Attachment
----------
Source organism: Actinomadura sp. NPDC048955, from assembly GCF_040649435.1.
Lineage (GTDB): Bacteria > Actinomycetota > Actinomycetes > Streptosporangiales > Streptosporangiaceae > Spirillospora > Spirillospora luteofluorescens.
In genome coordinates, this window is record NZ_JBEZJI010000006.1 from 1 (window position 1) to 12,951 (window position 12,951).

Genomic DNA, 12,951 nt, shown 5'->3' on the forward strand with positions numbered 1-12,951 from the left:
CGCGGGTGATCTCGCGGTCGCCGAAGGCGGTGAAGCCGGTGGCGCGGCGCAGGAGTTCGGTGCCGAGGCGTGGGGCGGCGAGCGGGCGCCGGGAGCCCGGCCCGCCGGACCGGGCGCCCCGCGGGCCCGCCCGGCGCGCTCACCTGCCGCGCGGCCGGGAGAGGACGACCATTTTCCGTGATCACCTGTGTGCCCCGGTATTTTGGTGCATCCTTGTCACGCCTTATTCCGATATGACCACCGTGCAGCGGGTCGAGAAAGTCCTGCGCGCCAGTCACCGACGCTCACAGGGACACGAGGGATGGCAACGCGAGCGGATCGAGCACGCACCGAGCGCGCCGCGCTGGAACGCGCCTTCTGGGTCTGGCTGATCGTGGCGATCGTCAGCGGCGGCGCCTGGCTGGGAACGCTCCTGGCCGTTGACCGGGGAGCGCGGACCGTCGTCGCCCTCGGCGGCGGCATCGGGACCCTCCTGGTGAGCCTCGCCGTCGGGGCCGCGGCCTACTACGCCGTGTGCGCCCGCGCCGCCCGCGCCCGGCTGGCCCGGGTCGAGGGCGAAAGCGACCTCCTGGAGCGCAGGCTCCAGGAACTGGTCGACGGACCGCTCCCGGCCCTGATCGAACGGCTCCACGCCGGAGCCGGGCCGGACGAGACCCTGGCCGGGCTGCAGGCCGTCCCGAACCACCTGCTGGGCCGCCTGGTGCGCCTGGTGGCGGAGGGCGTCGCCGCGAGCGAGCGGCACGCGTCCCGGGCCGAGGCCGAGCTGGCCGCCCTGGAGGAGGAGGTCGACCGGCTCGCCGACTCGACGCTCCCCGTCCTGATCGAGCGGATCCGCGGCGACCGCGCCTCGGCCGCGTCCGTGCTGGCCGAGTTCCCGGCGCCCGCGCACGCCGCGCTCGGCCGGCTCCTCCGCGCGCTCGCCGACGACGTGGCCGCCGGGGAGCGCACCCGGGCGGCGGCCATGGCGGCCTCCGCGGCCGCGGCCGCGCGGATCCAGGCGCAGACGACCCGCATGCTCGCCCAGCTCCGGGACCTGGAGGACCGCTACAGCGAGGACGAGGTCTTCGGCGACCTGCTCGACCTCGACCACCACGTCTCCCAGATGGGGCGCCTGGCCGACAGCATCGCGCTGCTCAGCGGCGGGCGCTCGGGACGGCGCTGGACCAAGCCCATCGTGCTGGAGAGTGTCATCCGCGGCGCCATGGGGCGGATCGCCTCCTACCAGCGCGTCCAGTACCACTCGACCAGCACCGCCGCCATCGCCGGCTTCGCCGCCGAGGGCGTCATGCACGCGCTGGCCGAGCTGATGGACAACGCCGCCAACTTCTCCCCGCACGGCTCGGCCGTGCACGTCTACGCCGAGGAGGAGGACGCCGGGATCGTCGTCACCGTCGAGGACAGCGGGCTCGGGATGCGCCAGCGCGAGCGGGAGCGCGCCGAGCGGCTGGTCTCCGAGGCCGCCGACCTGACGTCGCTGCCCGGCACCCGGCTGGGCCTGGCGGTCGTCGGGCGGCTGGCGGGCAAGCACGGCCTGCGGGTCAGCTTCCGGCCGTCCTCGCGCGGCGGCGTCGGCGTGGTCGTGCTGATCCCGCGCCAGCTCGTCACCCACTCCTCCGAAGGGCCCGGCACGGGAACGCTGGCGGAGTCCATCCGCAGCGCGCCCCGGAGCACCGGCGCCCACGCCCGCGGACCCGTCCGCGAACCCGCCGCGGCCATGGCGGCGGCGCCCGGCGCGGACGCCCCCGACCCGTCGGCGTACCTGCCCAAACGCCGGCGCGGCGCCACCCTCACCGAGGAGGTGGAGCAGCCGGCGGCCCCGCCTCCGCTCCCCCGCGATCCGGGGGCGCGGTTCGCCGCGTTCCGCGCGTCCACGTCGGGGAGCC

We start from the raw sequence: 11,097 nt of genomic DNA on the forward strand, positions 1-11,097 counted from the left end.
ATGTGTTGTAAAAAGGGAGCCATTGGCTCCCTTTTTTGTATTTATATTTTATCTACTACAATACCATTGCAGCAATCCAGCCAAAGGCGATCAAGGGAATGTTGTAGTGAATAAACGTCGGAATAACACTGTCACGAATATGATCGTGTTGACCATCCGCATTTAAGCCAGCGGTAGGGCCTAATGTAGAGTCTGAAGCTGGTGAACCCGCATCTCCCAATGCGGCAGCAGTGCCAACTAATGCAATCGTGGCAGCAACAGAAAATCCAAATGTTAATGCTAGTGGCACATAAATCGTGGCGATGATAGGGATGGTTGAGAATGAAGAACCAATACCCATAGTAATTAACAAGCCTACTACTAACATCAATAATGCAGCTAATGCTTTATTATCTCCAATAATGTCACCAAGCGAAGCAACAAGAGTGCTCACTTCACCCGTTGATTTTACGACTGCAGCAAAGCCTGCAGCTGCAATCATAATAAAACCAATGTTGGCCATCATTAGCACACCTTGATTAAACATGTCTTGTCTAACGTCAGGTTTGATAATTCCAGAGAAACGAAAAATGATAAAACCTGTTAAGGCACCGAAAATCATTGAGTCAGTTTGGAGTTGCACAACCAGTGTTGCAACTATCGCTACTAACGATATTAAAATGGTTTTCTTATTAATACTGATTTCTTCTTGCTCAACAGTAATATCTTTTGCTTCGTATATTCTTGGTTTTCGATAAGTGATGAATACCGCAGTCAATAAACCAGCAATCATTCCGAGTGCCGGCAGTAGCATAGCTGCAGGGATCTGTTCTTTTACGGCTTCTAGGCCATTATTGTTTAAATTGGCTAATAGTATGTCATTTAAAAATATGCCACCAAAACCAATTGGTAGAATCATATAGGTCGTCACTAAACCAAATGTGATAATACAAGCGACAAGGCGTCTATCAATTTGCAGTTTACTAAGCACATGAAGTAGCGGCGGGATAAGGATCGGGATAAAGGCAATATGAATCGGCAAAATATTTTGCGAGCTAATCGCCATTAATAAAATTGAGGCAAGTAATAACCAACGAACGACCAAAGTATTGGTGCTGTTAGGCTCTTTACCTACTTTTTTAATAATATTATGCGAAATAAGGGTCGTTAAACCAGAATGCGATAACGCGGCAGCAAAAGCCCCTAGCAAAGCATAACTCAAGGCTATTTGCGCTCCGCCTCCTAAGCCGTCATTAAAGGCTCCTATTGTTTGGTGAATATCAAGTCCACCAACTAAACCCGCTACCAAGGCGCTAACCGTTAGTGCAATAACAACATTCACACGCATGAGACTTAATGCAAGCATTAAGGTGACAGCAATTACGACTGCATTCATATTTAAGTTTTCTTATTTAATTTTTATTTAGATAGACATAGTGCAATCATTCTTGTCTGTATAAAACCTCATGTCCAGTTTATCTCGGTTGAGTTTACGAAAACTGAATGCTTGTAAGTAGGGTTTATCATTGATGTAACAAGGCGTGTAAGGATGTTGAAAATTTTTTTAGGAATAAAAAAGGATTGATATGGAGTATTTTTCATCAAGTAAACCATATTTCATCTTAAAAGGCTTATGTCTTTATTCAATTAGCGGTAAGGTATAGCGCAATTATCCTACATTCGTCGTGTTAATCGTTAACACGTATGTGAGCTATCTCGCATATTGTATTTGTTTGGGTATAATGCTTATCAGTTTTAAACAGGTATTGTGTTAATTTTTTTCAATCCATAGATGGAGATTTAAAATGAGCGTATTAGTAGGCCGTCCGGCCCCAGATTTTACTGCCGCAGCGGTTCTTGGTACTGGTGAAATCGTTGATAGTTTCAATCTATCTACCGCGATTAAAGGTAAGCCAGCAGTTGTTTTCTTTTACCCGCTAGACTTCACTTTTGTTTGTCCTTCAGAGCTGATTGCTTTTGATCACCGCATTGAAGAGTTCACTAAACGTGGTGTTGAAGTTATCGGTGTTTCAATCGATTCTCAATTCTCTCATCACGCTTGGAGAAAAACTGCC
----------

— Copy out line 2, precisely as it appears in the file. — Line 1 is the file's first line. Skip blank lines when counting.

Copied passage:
Lineage (GTDB): Bacteria > Actinomycetota > Actinomycetes > Streptosporangiales > Streptosporangiaceae > Spirillospora > Spirillospora luteofluorescens.